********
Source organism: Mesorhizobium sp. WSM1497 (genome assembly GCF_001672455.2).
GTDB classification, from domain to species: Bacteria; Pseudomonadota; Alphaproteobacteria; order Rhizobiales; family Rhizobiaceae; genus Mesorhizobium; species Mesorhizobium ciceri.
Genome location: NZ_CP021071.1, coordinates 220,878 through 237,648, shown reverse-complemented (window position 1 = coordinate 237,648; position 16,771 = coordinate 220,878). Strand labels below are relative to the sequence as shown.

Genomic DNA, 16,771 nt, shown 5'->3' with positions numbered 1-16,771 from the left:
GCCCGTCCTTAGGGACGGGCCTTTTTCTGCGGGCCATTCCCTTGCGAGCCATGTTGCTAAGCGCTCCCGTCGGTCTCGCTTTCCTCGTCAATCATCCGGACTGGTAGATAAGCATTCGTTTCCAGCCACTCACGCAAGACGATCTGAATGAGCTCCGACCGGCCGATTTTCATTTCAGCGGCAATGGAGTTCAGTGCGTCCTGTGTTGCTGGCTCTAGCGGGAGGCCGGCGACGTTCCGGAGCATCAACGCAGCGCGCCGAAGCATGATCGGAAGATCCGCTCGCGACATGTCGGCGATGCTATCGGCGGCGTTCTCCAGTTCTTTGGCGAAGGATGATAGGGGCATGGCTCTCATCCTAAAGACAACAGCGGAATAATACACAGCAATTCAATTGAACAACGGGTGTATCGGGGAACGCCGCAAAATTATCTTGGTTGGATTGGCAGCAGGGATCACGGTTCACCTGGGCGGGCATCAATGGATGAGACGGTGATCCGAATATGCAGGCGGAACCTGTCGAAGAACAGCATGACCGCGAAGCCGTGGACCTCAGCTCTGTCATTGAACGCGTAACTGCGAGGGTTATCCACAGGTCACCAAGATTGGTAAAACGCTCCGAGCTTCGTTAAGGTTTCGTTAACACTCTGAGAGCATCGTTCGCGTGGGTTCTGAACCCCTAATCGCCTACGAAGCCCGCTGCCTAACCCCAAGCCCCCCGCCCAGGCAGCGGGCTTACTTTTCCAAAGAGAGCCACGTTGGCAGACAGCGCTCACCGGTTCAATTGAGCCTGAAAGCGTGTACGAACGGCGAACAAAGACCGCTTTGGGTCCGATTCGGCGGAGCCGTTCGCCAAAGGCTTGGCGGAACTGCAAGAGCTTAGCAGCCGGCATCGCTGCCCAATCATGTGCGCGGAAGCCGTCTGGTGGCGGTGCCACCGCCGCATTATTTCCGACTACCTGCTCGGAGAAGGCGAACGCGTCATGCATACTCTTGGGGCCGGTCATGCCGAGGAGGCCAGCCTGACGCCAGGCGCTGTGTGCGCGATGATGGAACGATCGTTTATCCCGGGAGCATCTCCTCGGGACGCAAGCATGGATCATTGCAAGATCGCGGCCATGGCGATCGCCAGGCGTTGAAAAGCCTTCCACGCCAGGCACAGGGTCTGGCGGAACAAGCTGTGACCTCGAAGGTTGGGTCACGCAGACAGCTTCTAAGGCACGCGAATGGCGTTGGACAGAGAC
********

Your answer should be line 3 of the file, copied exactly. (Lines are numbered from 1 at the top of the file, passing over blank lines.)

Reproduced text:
Genome location: NZ_CP021071.1, coordinates 220,878 through 237,648, shown reverse-complemented (window position 1 = coordinate 237,648; position 16,771 = coordinate 220,878). Strand labels below are relative to the sequence as shown.